4. Create a supply area where teams can pick up their materials when instructed to do so. Lay out two plates for each team: One plate with the team’s two colors of modeling clay on it and one plate that includes their allotment of toothpicks, coffee stirrers and a pair of scissors.

During the meeting:

  1. Introduce the activity by holding up the photo of the T-bone steak. Tell the group that they’re going to create a T-bone steak with a limited set of materials, learn how to evaluate meat and then put the methods to work to compare the steaks they made.
  2. Pass out the “Meat Science” resource sheet, pens or pencils, and scratch paper. Review the definitions and the beef, pork and lamb sections with the group. (Note: Depending on the ages and reading skills of your group, you may want to read it aloud or have the participants read it in small groups.)
  3. Next, tell them to look at their resource sheets again and:
    • Circle the factors that are most important in selecting higher quality retail cuts for each species. Answers:
      • Beef = Marbling and the least plate waste
      • Pork = Trimness
      • Lamb = Trimness
    • Underline the factors that are most important in selecting higher quality wholesale cuts for each species. Answers:
      • Beef = Beef quality grade is the most important, then trimness second and muscling third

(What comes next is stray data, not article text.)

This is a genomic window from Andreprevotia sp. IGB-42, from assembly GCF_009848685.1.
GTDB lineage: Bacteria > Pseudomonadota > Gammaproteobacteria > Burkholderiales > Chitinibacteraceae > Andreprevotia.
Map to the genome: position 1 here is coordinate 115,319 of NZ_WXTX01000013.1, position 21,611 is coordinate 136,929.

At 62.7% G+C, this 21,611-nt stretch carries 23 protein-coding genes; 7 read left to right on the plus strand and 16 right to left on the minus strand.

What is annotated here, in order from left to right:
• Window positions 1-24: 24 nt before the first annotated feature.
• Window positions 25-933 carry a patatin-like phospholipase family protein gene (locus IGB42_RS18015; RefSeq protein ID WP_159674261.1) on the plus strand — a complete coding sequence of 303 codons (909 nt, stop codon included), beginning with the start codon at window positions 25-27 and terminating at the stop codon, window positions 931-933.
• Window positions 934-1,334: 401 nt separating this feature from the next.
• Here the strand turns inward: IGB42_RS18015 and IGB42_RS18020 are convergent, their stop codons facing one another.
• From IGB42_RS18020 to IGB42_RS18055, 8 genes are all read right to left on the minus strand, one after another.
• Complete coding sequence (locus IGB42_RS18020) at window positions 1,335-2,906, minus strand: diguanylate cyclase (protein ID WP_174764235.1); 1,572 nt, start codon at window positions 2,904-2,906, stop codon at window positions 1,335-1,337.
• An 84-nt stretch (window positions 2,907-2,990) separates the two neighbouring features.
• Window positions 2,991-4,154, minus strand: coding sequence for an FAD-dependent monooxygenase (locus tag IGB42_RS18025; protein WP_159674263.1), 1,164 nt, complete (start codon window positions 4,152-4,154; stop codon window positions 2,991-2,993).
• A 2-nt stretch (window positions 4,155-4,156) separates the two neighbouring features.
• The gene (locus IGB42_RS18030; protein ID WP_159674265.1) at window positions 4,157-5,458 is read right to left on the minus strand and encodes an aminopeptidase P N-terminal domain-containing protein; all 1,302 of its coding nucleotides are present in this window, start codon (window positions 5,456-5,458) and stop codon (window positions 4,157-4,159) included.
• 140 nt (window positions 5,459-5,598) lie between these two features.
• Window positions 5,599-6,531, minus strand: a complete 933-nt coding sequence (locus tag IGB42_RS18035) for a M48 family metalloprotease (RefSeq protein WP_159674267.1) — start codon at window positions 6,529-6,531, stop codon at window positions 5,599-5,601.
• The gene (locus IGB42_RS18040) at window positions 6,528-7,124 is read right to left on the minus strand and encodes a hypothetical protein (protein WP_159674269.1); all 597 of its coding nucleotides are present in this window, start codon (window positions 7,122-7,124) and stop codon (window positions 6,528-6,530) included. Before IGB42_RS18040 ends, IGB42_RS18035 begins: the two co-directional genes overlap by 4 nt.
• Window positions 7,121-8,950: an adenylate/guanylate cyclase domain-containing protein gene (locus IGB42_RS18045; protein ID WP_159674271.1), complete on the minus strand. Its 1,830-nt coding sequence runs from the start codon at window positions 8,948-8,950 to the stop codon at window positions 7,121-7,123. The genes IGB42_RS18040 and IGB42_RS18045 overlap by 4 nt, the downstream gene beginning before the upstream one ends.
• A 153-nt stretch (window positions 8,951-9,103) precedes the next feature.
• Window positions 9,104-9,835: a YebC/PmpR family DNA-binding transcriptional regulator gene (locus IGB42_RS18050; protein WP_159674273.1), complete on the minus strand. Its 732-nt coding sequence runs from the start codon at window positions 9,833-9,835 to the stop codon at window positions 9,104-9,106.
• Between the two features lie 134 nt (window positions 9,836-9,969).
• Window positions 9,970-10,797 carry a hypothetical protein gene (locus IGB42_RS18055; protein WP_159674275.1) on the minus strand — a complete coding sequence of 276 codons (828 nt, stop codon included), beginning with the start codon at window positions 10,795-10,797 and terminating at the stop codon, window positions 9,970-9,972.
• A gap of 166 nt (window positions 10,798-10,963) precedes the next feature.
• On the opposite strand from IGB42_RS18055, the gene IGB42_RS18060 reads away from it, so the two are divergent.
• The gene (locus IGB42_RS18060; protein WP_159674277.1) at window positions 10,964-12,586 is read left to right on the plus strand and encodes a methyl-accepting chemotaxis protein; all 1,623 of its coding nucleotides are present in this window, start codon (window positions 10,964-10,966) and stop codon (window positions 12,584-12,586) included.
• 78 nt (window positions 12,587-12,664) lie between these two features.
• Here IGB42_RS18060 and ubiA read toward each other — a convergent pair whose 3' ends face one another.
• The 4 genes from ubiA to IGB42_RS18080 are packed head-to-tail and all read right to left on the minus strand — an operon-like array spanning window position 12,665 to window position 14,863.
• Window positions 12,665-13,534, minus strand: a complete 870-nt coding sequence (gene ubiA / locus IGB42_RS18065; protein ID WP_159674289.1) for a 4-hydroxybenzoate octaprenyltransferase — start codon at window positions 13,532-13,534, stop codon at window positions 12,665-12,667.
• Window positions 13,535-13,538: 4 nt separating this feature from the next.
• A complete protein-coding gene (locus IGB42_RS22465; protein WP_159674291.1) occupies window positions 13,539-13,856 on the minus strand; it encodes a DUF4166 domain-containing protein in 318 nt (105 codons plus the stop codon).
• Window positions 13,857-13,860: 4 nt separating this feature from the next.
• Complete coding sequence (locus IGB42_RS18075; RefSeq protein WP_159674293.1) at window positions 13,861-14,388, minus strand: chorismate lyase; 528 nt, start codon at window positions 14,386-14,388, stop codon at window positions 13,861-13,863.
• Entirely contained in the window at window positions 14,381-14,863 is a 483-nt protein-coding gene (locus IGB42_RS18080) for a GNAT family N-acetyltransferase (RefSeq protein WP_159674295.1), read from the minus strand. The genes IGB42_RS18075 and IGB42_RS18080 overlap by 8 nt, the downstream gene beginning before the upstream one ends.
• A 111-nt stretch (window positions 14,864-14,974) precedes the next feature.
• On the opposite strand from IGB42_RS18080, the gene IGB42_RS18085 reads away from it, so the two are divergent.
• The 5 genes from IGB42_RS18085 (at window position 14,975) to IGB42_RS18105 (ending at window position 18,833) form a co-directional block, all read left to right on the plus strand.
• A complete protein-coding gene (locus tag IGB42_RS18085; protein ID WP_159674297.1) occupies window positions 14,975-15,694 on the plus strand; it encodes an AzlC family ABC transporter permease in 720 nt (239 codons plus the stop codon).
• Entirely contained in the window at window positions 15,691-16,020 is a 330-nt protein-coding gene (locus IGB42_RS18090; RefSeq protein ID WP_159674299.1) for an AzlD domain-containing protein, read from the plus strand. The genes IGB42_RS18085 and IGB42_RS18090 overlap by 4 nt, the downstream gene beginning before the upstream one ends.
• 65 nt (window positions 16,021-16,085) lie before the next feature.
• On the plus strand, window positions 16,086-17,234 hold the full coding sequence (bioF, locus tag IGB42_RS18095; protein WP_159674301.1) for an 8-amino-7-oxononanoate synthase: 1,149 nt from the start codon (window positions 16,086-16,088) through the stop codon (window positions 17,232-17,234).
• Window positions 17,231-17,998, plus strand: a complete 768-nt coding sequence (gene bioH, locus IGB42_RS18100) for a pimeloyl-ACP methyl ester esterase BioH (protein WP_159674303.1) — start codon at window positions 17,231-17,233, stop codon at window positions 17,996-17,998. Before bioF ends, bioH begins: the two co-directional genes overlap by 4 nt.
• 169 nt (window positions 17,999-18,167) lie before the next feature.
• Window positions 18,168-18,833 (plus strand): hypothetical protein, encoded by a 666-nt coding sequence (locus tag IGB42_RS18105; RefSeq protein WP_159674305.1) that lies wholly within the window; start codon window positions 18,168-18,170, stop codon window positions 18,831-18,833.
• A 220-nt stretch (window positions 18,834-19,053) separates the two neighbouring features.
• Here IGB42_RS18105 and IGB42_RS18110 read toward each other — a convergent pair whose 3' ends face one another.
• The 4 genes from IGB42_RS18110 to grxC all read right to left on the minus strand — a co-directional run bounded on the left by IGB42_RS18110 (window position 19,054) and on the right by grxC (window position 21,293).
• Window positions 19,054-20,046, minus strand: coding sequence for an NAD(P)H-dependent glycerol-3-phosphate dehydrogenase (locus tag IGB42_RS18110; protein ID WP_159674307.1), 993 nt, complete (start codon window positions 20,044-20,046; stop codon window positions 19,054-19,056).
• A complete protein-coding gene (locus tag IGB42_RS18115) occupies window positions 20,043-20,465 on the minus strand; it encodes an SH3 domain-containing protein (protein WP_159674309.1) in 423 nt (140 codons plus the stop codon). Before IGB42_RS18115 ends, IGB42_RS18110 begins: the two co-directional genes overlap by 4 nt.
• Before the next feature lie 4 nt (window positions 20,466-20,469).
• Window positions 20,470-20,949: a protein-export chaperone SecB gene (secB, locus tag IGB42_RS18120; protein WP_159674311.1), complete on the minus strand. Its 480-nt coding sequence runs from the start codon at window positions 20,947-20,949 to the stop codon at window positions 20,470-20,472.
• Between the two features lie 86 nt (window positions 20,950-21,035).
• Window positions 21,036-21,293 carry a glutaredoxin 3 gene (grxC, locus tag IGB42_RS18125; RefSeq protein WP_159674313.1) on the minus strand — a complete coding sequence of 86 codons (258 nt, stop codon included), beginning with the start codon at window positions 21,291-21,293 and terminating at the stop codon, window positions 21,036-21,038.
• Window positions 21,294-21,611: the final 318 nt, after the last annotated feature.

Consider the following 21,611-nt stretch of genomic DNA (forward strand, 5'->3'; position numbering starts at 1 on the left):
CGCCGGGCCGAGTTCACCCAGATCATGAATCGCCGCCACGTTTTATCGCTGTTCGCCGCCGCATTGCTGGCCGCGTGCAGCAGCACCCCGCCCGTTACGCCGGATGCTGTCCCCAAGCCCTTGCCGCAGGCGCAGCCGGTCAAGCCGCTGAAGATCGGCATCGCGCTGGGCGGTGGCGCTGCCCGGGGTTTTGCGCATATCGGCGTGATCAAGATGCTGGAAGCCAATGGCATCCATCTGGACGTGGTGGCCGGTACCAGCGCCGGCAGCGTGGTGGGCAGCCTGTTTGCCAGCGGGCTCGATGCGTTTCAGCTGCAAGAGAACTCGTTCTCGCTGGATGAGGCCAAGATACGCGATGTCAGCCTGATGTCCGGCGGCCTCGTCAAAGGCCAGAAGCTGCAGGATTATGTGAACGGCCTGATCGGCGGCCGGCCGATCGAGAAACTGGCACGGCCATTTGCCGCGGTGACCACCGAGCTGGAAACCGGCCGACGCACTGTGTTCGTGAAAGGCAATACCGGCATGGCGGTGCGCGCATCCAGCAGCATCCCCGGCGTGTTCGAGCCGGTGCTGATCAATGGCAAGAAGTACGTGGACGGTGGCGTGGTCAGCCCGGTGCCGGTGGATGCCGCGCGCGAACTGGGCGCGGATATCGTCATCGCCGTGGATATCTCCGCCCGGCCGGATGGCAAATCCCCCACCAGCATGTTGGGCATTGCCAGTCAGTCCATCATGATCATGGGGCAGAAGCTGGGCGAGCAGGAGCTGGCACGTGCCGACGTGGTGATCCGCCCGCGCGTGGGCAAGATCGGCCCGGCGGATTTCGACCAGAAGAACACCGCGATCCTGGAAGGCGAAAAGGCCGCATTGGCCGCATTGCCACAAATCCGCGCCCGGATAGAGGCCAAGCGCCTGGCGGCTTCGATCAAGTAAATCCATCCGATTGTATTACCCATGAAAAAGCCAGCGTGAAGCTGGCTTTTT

• Pork = Trimness
      • Lamb = Trimness
    • Star the factors that are most important in selecting higher quality carcasses for each species. Answers:
      • Beef = Beef quality grade is the most important, then trimness second and muscling third
      • Pork = Trimness
      • Lamb = Trimness
  4. Review the answers with the group to make sure they understand the concepts.
  5. Split the group into four teams of roughly equal size. Have each team move to one of the four work stations. (Note: Depending on the size of your group, you may need more than four teams and work stations.)
  6. Tell the teams they’ll have 8 minutes to make a T-bone steak using only the tooth picks, coffee stirs, scissors, plates, and white and red modeling clay provided. Tell them they don’t have to use all of the resources.
  7. Have one representative from each team come forward to collect their supplies when you say “go.” Use a clock or stopwatch to keep time. Give the teams 2-minute and 30-second warnings.